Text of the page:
Cigar tip on puffing while lighting your cigar

Cigar tip on puffing while lighting your cigar

I’m one of those people who’s always looking for a better and more efficient way to do things. This tip came about as a result of how I was lighting my cigar. Keep in mind that I’ve been doing this for years, so I sometimes have to remind myself about my own tip.

It all started when I was in my usual hangout, Leaf Cigar Bar in Easton (PA). I noticed how sloppy a lot of cigar smokers are when it comes to lighting their cigars. Many don’t even toast their sticks; like they’re in some kind of hurry to get that cigar going for whatever reason, they just apply flame and let the chips fall where they may. This results in a lot of wicked long flames and charred cigars. Sometimes I can’t even watch, which brings me to this tip.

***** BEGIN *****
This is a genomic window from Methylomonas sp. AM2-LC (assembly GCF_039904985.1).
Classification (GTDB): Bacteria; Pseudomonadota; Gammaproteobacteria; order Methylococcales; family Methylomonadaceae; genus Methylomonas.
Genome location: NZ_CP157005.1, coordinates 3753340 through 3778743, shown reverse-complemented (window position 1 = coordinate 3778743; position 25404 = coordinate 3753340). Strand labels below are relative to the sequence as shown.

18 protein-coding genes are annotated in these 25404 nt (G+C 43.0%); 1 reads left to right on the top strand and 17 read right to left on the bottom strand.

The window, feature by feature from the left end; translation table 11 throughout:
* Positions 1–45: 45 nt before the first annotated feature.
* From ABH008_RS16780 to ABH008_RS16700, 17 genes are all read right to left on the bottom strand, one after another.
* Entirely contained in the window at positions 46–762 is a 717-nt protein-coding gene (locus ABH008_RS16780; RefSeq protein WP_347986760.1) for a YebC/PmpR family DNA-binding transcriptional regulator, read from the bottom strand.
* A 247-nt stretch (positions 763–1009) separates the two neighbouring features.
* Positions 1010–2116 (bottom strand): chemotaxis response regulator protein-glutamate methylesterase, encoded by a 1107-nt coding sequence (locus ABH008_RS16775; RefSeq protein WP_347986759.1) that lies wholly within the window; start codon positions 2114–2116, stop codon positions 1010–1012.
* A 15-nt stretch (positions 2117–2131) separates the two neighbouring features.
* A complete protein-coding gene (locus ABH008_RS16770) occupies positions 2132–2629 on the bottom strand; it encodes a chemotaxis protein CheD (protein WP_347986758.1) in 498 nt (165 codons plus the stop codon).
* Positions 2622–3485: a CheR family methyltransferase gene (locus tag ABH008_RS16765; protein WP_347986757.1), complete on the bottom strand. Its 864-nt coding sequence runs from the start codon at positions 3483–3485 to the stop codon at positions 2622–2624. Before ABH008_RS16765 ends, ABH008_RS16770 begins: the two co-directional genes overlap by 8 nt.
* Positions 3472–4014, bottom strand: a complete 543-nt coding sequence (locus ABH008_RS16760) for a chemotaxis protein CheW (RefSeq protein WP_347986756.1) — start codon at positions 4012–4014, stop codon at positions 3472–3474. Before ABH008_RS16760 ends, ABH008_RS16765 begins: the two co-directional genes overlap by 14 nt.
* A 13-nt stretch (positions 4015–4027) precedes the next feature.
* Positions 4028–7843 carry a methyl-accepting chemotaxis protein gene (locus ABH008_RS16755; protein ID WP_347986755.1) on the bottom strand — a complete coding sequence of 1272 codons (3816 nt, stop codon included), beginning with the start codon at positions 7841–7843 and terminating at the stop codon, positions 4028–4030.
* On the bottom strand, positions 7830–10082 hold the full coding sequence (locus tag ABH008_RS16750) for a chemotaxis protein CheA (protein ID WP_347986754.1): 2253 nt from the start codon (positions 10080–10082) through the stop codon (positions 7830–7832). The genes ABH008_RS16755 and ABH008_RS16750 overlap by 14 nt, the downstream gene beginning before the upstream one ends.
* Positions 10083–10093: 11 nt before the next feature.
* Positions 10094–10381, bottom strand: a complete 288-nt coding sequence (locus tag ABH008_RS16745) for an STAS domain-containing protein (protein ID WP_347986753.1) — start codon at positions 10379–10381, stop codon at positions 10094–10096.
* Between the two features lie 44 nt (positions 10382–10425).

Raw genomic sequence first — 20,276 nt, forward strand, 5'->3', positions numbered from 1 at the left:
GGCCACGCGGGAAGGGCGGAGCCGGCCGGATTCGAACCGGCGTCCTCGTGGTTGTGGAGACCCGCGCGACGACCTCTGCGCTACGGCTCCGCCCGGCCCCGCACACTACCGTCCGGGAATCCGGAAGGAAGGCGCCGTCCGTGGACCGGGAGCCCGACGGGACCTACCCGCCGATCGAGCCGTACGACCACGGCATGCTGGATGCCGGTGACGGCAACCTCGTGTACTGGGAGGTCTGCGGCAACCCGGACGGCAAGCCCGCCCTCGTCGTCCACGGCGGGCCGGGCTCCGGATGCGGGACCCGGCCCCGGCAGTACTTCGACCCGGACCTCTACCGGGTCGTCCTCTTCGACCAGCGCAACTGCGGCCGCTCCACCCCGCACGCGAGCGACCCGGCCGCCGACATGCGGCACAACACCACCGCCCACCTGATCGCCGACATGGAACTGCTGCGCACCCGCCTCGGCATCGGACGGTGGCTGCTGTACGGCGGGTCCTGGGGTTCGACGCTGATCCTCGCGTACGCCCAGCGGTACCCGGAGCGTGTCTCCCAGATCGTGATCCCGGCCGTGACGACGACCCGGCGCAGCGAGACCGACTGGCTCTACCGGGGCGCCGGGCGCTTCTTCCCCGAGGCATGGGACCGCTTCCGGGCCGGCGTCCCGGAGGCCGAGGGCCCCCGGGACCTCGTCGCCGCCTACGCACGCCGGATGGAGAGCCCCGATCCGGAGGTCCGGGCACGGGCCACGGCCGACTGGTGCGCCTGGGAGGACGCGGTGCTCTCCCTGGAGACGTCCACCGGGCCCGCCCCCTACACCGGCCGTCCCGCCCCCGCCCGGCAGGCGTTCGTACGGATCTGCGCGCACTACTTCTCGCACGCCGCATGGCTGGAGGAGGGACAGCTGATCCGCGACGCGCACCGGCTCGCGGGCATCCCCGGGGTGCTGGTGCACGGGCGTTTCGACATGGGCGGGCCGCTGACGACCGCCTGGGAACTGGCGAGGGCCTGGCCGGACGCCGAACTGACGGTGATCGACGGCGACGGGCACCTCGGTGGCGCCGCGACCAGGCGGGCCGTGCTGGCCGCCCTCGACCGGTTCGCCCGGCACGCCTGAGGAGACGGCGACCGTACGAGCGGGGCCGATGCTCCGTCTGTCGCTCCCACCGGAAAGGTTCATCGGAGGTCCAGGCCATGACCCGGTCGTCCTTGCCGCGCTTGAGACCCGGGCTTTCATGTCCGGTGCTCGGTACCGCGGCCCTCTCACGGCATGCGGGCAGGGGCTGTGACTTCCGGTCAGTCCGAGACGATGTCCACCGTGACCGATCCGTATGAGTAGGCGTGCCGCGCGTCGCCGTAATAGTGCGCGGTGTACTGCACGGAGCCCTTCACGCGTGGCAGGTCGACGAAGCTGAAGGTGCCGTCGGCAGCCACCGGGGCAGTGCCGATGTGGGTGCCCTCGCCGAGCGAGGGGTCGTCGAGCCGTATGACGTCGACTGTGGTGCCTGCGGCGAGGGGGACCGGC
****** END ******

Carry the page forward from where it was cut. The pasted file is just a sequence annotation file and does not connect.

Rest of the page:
Another thing I noticed was that a lot of cigar smokers, even those who do the whole toasting ritual, tend to puff very quickly once they apply the flame. Of course, I did this, too; it just seems natural.

One day I decided to try drawing slowly on the cigar as I lit it, like you do when you take a normal puff. Instead of the flame repeatedly jumping out from the foot like a blowtorch, the flame is drawn in towards the foot, heating the tobaccos more uniformly. This reduces the amount of heat and helps prevent charring which can cause the cigar to taste bitter.

So, the next time you light-up, remember to keep the flame from actually touching the tobacco and as you turn the cigar, take a long, slow draw. You’ll feel the smoke come right on through and you won’t look like a fire eater.

Gary Korb

Gary Korb

Executive Editor at cigaradvisor.com

Gary Korb has been writing and editing content for CigarAdvisor.com since its debut in 2008. An avid cigar smoker for over 30 years, during the past 12 years he has worked on the marketing side of the premium cigar business as a Sr. Copywriter, blogger, and cigar reviewer. A graduate of the Newhouse School of Public Communications at Syracuse University, prior to his career in the cigar business, Gary worked in the music and video industry as a marketer and a publicist.

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